In 2016, the Kansas Health Foundation had the honor of providing more than $24 million in qualifying distributions to outstanding organizations and projects throughout Kansas. We invite you to learn more about some of those efforts in our latest annual report. In this report, readers can view a detailed list of every grant approved by KHF during 2016, and through balance sheets and charts, see an in-depth picture of KHF’s financials.
From hosting our second Symposium, to engaging more deeply in our work around civic health and health equity, 2016 was a year for KHF to collaborate with partners and celebrate the great work being done in Kansas communities. To see some of the Kansans impacted by our work, please view the video below:
At the 2016 Kansas Health Foundation Symposium, Dr. Robert Putnam, a Harvard professor and author of the acclaimed books “Bowling Alone” and “Our Kids,” talked about his research regarding the decline of our nation’s communities during the past half-century.
He talked about economics and jobs, education and graduation rates, along with health and chronic disease. And, most of all, he talked about millions of Americans, of all ages, races, income levels and education levels, who face an uncertain future as the communities and institutions that for so long provided a safety net, are no longer able to provide desperately needed support and services.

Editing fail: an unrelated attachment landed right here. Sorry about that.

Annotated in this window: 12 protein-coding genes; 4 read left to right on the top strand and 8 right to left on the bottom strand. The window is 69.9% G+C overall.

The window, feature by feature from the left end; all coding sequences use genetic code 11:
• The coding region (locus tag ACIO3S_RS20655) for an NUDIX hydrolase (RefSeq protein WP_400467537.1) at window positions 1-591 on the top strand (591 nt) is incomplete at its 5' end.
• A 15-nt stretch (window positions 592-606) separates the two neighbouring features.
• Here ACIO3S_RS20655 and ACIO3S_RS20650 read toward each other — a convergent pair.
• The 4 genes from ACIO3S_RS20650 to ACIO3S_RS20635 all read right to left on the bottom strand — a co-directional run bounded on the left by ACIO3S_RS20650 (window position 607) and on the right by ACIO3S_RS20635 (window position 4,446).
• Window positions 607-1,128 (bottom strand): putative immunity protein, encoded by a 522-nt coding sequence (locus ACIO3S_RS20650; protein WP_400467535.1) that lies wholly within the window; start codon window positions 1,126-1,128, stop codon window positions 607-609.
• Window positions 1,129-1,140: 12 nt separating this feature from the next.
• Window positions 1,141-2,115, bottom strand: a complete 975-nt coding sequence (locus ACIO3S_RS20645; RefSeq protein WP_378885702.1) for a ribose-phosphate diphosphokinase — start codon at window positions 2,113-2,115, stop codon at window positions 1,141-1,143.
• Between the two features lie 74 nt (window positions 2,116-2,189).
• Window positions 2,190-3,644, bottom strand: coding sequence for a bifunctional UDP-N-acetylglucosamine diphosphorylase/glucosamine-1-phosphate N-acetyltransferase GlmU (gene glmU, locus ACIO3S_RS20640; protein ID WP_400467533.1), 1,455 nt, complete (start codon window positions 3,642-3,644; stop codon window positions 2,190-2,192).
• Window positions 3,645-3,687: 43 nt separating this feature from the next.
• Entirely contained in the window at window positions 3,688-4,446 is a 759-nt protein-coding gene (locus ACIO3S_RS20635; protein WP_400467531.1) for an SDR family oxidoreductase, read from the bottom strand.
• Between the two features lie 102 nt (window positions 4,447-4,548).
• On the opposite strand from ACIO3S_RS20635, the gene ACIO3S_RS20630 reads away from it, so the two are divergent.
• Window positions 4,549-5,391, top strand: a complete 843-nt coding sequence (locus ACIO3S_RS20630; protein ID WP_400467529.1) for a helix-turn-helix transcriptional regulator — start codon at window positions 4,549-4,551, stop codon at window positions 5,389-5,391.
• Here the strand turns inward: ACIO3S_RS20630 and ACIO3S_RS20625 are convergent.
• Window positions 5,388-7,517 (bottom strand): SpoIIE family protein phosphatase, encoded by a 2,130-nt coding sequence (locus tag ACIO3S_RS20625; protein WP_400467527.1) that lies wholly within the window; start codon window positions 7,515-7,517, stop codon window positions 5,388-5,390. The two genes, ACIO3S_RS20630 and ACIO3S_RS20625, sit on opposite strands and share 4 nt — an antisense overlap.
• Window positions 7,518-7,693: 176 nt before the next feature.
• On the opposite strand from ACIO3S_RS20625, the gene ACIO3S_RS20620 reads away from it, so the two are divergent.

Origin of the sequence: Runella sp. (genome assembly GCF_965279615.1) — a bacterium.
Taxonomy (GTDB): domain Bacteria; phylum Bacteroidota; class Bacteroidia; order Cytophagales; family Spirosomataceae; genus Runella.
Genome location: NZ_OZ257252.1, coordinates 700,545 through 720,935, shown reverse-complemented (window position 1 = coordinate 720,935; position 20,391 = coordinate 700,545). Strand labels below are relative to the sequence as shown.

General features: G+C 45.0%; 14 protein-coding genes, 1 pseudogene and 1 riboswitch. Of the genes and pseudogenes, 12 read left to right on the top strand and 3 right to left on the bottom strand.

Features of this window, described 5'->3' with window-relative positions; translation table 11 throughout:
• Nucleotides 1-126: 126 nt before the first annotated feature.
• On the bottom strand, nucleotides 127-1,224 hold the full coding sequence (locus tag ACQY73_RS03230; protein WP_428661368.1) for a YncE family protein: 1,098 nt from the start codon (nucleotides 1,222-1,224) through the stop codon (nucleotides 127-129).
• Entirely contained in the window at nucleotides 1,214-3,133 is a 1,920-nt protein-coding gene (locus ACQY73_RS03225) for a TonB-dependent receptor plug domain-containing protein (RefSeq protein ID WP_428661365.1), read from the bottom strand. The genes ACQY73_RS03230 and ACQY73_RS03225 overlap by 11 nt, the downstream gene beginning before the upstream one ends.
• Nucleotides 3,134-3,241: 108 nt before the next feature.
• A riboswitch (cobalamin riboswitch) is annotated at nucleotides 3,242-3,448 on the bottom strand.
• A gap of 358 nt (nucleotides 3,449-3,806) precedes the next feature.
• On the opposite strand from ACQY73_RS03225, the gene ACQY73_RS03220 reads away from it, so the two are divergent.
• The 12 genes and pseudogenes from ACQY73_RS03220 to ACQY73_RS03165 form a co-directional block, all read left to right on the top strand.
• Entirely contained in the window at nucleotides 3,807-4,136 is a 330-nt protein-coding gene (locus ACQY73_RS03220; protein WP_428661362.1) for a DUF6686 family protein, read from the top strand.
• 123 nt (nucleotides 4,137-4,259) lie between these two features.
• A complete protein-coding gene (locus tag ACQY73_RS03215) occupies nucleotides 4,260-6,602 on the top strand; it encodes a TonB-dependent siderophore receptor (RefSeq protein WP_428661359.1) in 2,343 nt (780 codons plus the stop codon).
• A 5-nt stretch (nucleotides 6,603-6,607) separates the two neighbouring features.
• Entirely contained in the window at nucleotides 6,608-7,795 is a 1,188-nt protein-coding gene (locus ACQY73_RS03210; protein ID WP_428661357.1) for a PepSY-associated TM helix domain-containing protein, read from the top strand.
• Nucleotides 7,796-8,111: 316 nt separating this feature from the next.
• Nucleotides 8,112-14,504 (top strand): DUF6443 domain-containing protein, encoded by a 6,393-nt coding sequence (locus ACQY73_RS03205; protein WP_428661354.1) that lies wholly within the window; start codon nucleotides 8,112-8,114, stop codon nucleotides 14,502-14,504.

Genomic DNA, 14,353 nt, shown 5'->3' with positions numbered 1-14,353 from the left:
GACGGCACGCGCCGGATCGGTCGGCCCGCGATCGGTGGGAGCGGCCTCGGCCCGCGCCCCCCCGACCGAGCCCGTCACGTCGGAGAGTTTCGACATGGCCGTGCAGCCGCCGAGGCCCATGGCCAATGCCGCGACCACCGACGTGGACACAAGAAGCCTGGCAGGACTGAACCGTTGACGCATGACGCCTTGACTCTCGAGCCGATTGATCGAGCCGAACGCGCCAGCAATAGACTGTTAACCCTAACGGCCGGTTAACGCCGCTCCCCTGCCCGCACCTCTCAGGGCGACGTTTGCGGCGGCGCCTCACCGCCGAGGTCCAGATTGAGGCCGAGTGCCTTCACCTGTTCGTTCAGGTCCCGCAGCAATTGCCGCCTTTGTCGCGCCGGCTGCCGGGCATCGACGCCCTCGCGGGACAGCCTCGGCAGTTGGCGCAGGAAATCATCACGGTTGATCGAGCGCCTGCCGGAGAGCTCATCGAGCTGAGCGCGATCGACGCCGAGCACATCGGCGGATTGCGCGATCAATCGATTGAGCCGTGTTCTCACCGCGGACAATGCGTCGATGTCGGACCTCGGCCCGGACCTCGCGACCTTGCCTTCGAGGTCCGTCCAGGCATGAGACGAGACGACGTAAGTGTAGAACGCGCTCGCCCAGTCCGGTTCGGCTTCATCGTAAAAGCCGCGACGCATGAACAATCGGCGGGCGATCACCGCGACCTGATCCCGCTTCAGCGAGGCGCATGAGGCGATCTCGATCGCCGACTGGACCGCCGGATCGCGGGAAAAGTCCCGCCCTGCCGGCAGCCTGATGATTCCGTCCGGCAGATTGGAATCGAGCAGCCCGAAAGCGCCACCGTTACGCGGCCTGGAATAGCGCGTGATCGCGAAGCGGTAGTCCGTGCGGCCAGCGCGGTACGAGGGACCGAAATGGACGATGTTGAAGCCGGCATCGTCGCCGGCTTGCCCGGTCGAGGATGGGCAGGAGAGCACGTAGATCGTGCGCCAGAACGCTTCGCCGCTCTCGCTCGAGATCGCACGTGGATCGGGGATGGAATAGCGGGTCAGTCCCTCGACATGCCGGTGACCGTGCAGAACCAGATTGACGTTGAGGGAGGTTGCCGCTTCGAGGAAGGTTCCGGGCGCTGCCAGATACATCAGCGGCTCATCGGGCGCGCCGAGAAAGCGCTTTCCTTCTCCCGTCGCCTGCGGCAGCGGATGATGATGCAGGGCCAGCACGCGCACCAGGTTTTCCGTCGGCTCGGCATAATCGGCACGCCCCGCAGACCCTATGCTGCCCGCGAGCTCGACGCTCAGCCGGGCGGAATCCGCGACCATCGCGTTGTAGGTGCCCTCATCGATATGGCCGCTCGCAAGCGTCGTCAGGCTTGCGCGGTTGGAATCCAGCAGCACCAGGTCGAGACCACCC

Here at the Kansas Health Foundation, we talk daily about terms like “equity,” “equality” and “opportunity.” Our desire to see a state filled with thriving communities that are led and populated by active, healthy Kansans, is stronger than ever. So strong, in fact, that our vision is to see a culture in which every Kansan can make healthy choices where they live, work and play. You read that correctly—every Kansan.
Unfortunately, today, many Kansans don’t have that opportunity. It’s why all of our work is focused on health equity and civic health.
Through health equity, which is commonly defined as “attainment of the highest level of health for all people,” we’ve spent the past year working on expanding KanCare so more than 150,000 Kansans can obtain affordable insurance coverage. We’ve also worked on the statewide effort to create a dental therapist position to provide more oral health care access to people in both rural and urban areas. And, we started a three-year program to build the capacity of grassroots nonprofit groups for the purpose of reducing health disparities.
Yet, none of those efforts will bear fruit if our state doesn’t have the leadership and infrastructure needed to make significant changes occur. This is why our civic health focus is so important, and why 2016 was a year to build support for organizations in the state to advocate for healthy policies. It’s also why we continue to support the leadership development training of the Kansas Leadership Center, the data gathering of the Kansas Health Institute and the awareness created by the Kansas News Service.
Reframing a culture, though, is far too great a challenge for one organization, and by no means do we, as the Kansans Health Foundation, feel we have all the answers. But, we do know we can play an important role. It’s a role we did our best to play in 2016, and one we look to expand and strengthen in the years to come.
Using these sound investment strategies, the Foundation is able to, year after year, provide funding to outstanding projects and initiatives in all regions of Kansas. The following chart displays the Foundation’s historical asset levels over the past 20 years: